Saturday, August 22, 2009

Amazing Tibet

We have been many places in this old world, but Tibet was one of the more interesting.  Up until now, Egypt, with its bleak landscape and legacy of ancient pharaohs, temples and tombs, has been the place that has been the furtherest removed from our Western view of the world.  China has also been very different.  It, of course, is the oriental world, almost the polar opposite of my occidental world.  But on top of the ancient customs, temples, Buddhist statues, is a veneer of the modern Western world.  Many people speak English, they have high-rise buildings, and they operate their everyday economic life on one of the most energetic forms of capitalism I've ever seen.  But the Tibet part of China is strikingly different.

Tibet is the top of the world.  This becomes abundantly clear the minute you step off the airplane and can't breathe.  After four or five days it is still difficult to breathe, especially after some exertion.  Our first day there we did nothing except veg in our hotel room and try to acclimatize.   It's worth noting that every room is equipped with tanks of oxygen.  

We took a van trip from Lhasa to Shigatze, the second largest city, and spent the first several hours climbing up the sides of mountains on a serpentine, two-lane road until we reached a high plateau.  Nestled in between snow-covered mountains (in July) is the beautiful Yamdrock Tso Lake with its crystal-clear waters.  Like nearly everything, it is sacred to the Tibetans.  

A little further down the road we passed the glacier that fed the lake.  

There was not much traffic on this road, mostly just tourist vans and buses, but there was a lively trinket-selling trade at nearly every stop.  You could take a picture sitting on a yak for a fee.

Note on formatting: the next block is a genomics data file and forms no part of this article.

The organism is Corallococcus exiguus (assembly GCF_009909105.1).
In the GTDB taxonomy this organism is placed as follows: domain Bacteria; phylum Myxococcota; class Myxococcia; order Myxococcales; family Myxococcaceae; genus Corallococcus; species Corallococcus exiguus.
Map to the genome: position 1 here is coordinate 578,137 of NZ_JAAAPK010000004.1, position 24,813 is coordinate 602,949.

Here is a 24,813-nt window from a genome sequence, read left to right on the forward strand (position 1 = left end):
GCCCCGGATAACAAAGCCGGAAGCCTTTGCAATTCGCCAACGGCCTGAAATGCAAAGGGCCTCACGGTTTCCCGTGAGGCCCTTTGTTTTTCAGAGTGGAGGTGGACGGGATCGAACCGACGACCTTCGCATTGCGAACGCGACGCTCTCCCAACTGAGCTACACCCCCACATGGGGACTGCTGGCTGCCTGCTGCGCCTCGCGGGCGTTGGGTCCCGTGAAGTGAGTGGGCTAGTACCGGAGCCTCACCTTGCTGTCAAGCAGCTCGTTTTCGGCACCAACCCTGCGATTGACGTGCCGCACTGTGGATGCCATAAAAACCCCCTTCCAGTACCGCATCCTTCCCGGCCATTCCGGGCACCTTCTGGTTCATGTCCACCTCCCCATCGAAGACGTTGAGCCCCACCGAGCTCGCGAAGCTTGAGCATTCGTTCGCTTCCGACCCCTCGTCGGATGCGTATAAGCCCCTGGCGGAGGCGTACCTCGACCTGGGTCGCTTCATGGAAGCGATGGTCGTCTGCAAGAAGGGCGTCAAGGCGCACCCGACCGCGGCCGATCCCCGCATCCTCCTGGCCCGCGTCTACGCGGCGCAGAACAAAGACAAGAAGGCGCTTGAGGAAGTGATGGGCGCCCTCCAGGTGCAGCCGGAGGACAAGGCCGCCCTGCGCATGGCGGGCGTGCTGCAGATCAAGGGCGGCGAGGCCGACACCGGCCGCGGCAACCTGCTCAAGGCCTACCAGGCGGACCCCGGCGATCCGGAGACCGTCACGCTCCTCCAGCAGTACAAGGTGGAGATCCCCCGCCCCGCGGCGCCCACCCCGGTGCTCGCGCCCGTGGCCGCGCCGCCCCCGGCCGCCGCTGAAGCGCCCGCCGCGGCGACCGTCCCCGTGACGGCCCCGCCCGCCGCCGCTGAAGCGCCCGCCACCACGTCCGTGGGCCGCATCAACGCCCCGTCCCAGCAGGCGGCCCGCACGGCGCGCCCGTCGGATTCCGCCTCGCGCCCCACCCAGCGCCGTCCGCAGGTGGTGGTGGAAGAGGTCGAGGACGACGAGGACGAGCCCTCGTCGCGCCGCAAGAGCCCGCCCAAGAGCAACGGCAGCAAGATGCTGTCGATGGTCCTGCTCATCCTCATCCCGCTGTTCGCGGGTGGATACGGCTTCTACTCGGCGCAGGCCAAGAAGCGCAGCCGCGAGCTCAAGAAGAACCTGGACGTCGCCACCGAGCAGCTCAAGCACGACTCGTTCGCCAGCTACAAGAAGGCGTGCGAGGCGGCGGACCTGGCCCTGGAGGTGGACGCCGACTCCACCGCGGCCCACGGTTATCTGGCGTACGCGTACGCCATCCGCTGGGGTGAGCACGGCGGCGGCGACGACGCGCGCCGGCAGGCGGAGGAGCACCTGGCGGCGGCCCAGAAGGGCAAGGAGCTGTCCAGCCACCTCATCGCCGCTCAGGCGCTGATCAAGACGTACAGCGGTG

Vendors set up shop on a blanket spread out on the ground at every intersection or pull-off.  Prayer flags could be seen flapping in the breeze at prominent points, especially at points overlooking the river where "wet burials" were performed.  Look it up on Wikipedia.

We were interested in the agriculture.  Green crops were growing in the fields in every valley.  

The yellow-blossomed rapeseed seemed to dominate at this time of year and bathed the countryside in a yellow glow.

 Farmhouses with their stone walls and enclosed pens for animals were everywhere.  Prayer flags few on staffs on each of the four corners of the houses.  Most appeared to be new.  I saw very few rundown or abandoned farmhouse anywhere.  There was lots of new construction.  I understand that the Chinese government is pouring lots of money into Tibet, its poorest province, partly to improve the lives of the peasants and partly to quell any dissent.  

Once, while stopping by the side of the road for a break, our guide asked an old grandmother squatting by the side of the road if we could tour her nearby house.  She consented and this little tour turned out to be the highlight of our trip in Tibet.  The lady of the house turned out to be not the grandmother but a beautiful young mother of about 30 who took great pride in her home.